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This season explore the world of ballet – no Danish needed!

Not familiar with ballet? Well, you’re in the right place to be introduced to this royal dance form, as Denmark boasts one of the oldest ballet schools in the world.

By Bente D. Knudsen

Ballet performances also have the great advantage that expats do not need to understand Danish (or English for that matter) to follow the narrative.

Ballet is all about dancing, gestures, mimics, and, of course, music.

The ballet season runs from early autumn until spring, and traditionally, each year, a range of beloved ballets are performed, together with new additions.

Ballet is a very traditional art form in Denmark; here The Royal Ballet excels in the old masters such as Bournonville and Balanchine.

In recent years, however, a new controversial ballet master, Nikolaj Hübbe, has introduced modern interpretations of the old masters in an effort to create a 21st century ballet, much to the frustration of the ballet traditionalists who prefer seeing their treasured ballets performed in the way they were used to.

Nevertheless, the modernised productions have also received great acclaim and maybe even lured newcomers to this old artform.

But first some ballet history.

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The Royal Danish Ballet takes its beginning back in 1771 and is, together with the School of the Paris Opera and the Ballet School in St. Petersburg, among the oldest in the world.

The school’s actual foundations were laid by the most famous person within Danish ballet, August Bournonville (1805-1879), who was ballet master in Copenhagen from 1830 until 1877.

He staged nearly 50 ballets and is referred to as “the H.C. Andersen of ballet”. Both were actually born the same year and knew each other well.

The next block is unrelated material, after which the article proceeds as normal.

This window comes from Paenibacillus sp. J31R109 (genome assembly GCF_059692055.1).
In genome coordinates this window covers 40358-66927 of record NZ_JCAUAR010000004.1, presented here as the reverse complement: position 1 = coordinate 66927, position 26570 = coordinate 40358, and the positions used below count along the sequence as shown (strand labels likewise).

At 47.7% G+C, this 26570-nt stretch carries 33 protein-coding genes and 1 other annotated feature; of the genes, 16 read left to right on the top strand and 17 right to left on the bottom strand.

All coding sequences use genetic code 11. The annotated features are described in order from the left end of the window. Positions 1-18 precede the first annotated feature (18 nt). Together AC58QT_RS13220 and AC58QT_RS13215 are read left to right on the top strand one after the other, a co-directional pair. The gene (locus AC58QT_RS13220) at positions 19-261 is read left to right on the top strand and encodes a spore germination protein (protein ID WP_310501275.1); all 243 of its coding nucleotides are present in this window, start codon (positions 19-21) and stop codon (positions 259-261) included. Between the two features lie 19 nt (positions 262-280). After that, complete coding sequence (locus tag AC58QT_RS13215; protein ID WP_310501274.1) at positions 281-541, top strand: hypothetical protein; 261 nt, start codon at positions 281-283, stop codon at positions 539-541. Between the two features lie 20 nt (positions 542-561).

Bournonville was born in Copenhagen, the son of a French dancer (who educated him in the best French dancing traditions) and a Swedish mother.

Many of his works are still performed, and the Royal Danish Ballet possesses a larger number of ballets from the Romantic period of the 19th century than any other ballet company in the world.

Among these are La Sylphide (1836), Napoli (1842), Le Conservatoire (1849), A Folk Tale (1854) and The Flower Festival in Genzano (1854).

They are not all put up each season, so you have to keep watch to find out when they are on. A Folk Tale will only be performed for a few weeks May 2020.

Bournonville was firmly founded in the cultural tradition of the period the Danish Romanticism and he maintained that art should be positive.

He saw the purpose of ballet as being to “elevate us and make us into harmonious beings”.

The harmony can be found not only in the stories told and the happy endings of his ballets, but also in his style of beautiful proportions and delicate musical timing.

A speciality of the Royal Danish Ballet remains its story-telling ballets in continuation of the Bournonville tradition.

Apart from the Bournonville ballets, Balanchine’s ballets are also frequently performed, and after the Paris Opera Ballet, the Royal Danish Ballet has the greatest number of Balanchine ballets in its repertoire in Europe.

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What characterises Bournonville and the Royal Ballet?
According to The Royal Ballet, the Bournonville style is characterized by the intimate charm of the female dancers and a discrete physical freshness amongst the males.

Feet and legs work quickly, with many small steps as they move over the stage, constantly changing direction. There are no big lifts or acrobatic throws.

Also the female dancers do not stand on their toes for long periods of time, nor do the male dancers whirl along over the stage on their own. Instead they dance together and tell a tale of love and joy of life.

Great and dramatic throws (as seen in the Russian ballet tradition) are not common either.

Interestingly, The Royal Ballet is a very international company. Of the 80 dancers, almost a third are not Danish, but rather dancers from around the world.

They represent 15 different countries, from the US, England, France, Belgium, Poland, Austria, Sweden, Spain, Australia, Canada, Brazil, Korea, Albania, Hungary and Monaco.

However, not only the old masters are performed as also modern ballets by recent choreographers are put up such as Jiri Kylian and John Neumeier as well as the young choreographers Tim Rushton, Alexei Ratmansky and Christopher Wheeldon.

With its combination of modern and classic performances, the Danish ballet ensemble is able to meet many stylistic demands.

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Where to start if you are not a ballet fan?